The 32nd Valley Kids Festival and Craft Fair was held on Saturday

Crafts connected both visitors and artisans

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The 32nd Valley Kids Festival and Craft Fair was held on Saturday

(Caroline O'Connor/Daily Collegian)

(Caroline O'Connor/Daily Collegian)

(Caroline O'Connor/Daily Collegian)

(Caroline O'Connor/Daily Collegian)

By Yurika Yamazaki, Collegian Correspondent

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Approximately 4,000 local residents attended the 32nd Valley Kids Festival and Craft Fair, which was held in the Amherst Commons on Saturday.

The festival, an annual autumnal celebration and a charity event, is run by Amherst Family Center. All local residents were welcome to attend.

The festival sold a variety of hand-made goods from common crafts such as potteries and jewels to unique items like sketch books made from old picture books. Besides these items, participants enjoyed a Kung Fu performance and bouncy houses set around the venue.

“Compared to the previous years, the festival has more artisans this year. This festival is not only for children. It brings together the community with offerings for all ages,” festival coordinator Alison Rollins said.

“Our goal is to offer a fun community event for a good cause,” she said.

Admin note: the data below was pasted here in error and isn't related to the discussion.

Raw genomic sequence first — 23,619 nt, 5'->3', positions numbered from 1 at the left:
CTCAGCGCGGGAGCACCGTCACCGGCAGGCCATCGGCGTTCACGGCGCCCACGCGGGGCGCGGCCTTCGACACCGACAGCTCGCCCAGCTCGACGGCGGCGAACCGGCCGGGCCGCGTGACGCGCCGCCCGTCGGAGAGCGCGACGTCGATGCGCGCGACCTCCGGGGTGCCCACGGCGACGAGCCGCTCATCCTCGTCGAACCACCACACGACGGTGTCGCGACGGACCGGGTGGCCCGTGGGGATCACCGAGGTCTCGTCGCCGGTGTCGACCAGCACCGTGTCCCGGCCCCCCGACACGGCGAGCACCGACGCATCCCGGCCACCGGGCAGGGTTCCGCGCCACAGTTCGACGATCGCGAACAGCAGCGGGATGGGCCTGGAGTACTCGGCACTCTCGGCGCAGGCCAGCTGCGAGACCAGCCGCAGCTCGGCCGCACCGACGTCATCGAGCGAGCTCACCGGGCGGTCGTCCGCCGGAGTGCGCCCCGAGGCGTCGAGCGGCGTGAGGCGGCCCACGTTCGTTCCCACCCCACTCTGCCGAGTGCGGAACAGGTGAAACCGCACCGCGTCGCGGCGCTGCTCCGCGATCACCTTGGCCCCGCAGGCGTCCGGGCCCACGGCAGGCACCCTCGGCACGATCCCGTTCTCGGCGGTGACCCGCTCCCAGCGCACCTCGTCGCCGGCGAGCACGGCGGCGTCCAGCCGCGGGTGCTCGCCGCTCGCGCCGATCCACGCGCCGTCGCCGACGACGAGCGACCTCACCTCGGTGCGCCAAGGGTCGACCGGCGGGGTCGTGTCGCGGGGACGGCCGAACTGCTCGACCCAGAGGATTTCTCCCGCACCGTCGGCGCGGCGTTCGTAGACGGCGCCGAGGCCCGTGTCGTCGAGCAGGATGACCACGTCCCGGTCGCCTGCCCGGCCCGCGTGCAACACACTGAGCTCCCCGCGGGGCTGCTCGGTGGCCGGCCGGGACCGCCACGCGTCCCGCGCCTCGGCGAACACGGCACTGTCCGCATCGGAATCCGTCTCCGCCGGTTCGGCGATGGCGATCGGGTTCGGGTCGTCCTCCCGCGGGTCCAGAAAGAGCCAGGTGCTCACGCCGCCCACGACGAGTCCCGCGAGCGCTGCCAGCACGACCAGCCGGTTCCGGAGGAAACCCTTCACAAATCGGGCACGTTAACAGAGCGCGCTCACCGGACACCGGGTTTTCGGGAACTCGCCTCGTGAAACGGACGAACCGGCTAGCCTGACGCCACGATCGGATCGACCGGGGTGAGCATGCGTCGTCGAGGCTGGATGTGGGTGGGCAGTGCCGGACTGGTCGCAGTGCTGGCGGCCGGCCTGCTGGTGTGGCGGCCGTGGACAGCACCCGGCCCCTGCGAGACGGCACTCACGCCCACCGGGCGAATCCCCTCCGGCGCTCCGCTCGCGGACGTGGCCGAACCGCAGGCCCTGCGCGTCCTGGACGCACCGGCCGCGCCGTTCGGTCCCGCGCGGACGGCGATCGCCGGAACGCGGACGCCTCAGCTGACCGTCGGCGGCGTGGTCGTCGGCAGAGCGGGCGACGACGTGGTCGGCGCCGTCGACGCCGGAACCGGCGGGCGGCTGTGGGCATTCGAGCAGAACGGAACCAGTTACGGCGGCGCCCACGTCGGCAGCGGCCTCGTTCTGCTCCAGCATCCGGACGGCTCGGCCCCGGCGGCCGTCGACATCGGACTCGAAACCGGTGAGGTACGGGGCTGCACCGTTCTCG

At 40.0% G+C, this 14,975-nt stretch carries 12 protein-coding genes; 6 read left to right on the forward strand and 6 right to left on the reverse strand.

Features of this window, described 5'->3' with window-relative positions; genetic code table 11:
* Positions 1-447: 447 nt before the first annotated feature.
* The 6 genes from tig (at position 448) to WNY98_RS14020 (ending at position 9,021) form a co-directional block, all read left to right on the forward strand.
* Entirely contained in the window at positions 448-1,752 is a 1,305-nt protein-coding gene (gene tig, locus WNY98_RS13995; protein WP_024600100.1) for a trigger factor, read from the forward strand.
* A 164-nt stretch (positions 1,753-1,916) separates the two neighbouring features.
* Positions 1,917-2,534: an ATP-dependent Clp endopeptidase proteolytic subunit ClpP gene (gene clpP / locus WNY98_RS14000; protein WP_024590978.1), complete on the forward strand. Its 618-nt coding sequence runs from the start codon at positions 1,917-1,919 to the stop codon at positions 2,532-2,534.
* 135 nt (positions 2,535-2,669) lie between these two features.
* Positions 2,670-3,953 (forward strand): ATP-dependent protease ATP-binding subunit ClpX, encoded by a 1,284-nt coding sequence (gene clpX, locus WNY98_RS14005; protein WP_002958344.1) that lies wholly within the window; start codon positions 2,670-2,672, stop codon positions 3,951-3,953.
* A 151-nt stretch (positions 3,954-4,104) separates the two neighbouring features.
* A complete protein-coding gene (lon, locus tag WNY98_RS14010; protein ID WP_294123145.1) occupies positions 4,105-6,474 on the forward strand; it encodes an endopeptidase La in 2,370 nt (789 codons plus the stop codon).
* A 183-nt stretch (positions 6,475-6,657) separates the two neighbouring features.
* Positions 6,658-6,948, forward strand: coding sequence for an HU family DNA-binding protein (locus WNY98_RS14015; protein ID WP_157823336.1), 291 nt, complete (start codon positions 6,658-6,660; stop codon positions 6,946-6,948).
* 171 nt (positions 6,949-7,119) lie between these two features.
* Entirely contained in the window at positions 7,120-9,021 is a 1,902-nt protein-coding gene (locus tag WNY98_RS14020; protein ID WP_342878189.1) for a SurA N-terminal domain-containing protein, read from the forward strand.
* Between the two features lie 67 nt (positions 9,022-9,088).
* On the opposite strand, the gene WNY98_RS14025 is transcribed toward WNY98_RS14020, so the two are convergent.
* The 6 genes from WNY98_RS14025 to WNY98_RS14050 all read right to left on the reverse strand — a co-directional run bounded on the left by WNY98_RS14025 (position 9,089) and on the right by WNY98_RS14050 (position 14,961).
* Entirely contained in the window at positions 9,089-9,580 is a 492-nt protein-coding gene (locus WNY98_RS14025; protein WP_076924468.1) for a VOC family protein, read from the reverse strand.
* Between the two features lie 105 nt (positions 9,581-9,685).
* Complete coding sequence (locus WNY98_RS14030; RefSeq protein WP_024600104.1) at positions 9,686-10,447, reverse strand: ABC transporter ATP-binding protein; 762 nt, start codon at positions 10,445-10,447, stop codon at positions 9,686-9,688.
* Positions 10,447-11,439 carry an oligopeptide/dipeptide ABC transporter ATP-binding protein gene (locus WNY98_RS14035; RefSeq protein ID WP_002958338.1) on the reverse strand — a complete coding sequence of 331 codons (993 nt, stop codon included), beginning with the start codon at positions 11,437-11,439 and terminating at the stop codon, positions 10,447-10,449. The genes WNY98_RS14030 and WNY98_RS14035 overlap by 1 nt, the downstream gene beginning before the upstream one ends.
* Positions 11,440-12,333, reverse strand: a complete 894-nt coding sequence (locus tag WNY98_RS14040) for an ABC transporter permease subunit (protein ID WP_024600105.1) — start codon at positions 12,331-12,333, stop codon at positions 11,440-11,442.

Bob Greeney, a physics professor at Holyoke Community College, that he has seen a change in the craftsmanship over recent years. Greeney has sold his hand-made pottery at the festival for 12 years.

“The number of potters is a little fewer this year, while there are more jewelers and other artisans in the festival,” Greeney said.

He added, “My purpose is not just selling the items. Rather, the most important thing to me is that the day should be fun for me and my customers. I like to interact with everyone.”

Greeney said his goal for the festival is to create an atmosphere that encourages. He said he contributes to the festival by bringing a variety of interesting items and to show people his pottery.

Fran Yu Yan, a sophomore at Hampshire College majoring in philosophy, art and psychology, bought a mug that Greeney made.

“I just rode a bus without any purpose and I tried to break my journey because I just saw this festival from the window. But I am so glad to come here. This festival is not so huge, but its atmosphere is relaxing compared to other larger festivals,” Yan said.

“The money from this festival is used toward operating the Amherst Family Center. It goes to the day-to-day cost of running this center,” said Maura Roberts, the program coordinator of off-campus life and the student parent program at the University of Massachusetts.

Yurika Yamazaki can be reached at [email protected].